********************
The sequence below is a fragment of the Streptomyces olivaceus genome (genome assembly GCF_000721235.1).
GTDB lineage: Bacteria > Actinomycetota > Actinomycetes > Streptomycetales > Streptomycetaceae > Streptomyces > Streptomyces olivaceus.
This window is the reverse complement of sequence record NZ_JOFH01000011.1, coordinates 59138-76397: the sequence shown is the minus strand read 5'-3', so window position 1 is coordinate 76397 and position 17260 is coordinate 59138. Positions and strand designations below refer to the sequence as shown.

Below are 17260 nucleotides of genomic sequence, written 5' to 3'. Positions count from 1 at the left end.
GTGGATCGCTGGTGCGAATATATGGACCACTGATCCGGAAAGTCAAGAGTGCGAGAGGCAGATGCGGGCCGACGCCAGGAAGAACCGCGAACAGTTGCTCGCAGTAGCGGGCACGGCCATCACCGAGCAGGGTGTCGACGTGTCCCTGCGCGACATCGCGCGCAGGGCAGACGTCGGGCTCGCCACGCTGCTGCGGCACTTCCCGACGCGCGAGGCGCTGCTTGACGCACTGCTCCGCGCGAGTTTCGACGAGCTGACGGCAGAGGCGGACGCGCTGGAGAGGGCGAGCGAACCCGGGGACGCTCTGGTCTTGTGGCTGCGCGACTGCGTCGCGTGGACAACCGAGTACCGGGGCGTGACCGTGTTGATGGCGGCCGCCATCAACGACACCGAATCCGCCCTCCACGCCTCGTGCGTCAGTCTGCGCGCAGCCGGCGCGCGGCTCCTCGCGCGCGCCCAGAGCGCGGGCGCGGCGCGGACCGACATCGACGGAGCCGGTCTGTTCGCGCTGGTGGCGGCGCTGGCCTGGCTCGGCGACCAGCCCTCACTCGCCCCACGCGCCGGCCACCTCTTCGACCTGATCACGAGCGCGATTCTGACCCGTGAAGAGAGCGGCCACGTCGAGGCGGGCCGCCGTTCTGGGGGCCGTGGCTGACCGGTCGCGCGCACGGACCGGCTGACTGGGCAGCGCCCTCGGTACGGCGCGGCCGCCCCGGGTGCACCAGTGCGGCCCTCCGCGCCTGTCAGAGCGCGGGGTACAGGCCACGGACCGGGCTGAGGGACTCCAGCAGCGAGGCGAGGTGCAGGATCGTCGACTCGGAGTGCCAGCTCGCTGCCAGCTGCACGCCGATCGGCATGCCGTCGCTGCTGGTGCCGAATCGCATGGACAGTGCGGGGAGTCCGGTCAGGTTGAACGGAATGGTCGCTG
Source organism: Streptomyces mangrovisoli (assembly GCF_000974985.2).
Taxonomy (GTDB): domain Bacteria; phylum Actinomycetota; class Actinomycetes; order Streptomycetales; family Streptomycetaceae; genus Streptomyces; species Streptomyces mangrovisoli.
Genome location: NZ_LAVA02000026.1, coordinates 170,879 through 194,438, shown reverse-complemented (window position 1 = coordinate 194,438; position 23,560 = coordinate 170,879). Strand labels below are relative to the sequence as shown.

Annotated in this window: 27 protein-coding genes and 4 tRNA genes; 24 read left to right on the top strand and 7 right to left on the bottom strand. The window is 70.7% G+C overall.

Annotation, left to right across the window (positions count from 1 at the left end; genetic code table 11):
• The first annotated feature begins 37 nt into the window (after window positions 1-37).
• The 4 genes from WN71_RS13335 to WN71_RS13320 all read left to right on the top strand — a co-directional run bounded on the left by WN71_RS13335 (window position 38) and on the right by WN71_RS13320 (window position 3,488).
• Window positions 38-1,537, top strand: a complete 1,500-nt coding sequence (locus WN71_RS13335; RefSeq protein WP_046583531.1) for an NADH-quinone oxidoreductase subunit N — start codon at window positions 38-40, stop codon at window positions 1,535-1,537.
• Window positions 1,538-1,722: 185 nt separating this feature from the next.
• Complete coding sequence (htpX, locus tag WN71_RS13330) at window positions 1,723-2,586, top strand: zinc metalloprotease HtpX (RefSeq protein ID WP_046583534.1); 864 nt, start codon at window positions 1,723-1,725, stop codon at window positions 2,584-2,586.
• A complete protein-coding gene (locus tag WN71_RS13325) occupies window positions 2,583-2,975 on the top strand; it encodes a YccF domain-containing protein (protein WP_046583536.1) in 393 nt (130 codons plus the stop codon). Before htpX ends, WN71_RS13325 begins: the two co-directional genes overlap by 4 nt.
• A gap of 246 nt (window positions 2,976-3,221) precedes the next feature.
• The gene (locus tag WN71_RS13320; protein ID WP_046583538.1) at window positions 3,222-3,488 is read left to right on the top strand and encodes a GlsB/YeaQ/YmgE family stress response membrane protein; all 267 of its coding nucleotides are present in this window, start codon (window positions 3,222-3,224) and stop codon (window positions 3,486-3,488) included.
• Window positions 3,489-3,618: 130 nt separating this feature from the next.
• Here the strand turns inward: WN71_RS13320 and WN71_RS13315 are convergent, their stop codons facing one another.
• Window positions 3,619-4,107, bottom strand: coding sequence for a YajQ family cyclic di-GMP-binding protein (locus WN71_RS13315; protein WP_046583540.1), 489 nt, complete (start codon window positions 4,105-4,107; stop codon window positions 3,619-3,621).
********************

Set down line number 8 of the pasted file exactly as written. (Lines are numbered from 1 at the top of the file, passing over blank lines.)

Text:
Genome location: NZ_LAVA02000026.1, coordinates 170,879 through 194,438, shown reverse-complemented (window position 1 = coordinate 194,438; position 23,560 = coordinate 170,879). Strand labels below are relative to the sequence as shown.